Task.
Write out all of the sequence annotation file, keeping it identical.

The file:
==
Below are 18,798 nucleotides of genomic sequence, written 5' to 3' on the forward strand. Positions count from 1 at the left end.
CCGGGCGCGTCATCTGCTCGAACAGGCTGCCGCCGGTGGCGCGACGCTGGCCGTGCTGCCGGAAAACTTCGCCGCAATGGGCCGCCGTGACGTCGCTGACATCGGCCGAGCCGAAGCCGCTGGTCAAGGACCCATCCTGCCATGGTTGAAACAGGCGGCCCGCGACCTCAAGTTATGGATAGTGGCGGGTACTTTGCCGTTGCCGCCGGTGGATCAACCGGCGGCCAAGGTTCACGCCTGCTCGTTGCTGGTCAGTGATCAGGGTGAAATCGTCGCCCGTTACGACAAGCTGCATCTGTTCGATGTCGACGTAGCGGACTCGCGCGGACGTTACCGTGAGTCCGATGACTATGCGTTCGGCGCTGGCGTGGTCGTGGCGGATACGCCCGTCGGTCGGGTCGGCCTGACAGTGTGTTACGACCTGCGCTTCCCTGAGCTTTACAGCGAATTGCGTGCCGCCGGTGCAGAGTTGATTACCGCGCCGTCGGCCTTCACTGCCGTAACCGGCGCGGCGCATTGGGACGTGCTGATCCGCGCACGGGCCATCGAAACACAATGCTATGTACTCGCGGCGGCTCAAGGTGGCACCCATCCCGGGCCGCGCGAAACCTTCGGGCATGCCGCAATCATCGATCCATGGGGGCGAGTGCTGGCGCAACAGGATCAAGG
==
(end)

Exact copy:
Below are 18,798 nucleotides of genomic sequence, written 5' to 3' on the forward strand. Positions count from 1 at the left end.
CCGGGCGCGTCATCTGCTCGAACAGGCTGCCGCCGGTGGCGCGACGCTGGCCGTGCTGCCGGAAAACTTCGCCGCAATGGGCCGCCGTGACGTCGCTGACATCGGCCGAGCCGAAGCCGCTGGTCAAGGACCCATCCTGCCATGGTTGAAACAGGCGGCCCGCGACCTCAAGTTATGGATAGTGGCGGGTACTTTGCCGTTGCCGCCGGTGGATCAACCGGCGGCCAAGGTTCACGCCTGCTCGTTGCTGGTCAGTGATCAGGGTGAAATCGTCGCCCGTTACGACAAGCTGCATCTGTTCGATGTCGACGTAGCGGACTCGCGCGGACGTTACCGTGAGTCCGATGACTATGCGTTCGGCGCTGGCGTGGTCGTGGCGGATACGCCCGTCGGTCGGGTCGGCCTGACAGTGTGTTACGACCTGCGCTTCCCTGAGCTTTACAGCGAATTGCGTGCCGCCGGTGCAGAGTTGATTACCGCGCCGTCGGCCTTCACTGCCGTAACCGGCGCGGCGCATTGGGACGTGCTGATCCGCGCACGGGCCATCGAAACACAATGCTATGTACTCGCGGCGGCTCAAGGTGGCACCCATCCCGGGCCGCGCGAAACCTTCGGGCATGCCGCAATCATCGATCCATGGGGGCGAGTGCTGGCGCAACAGGATCAAGG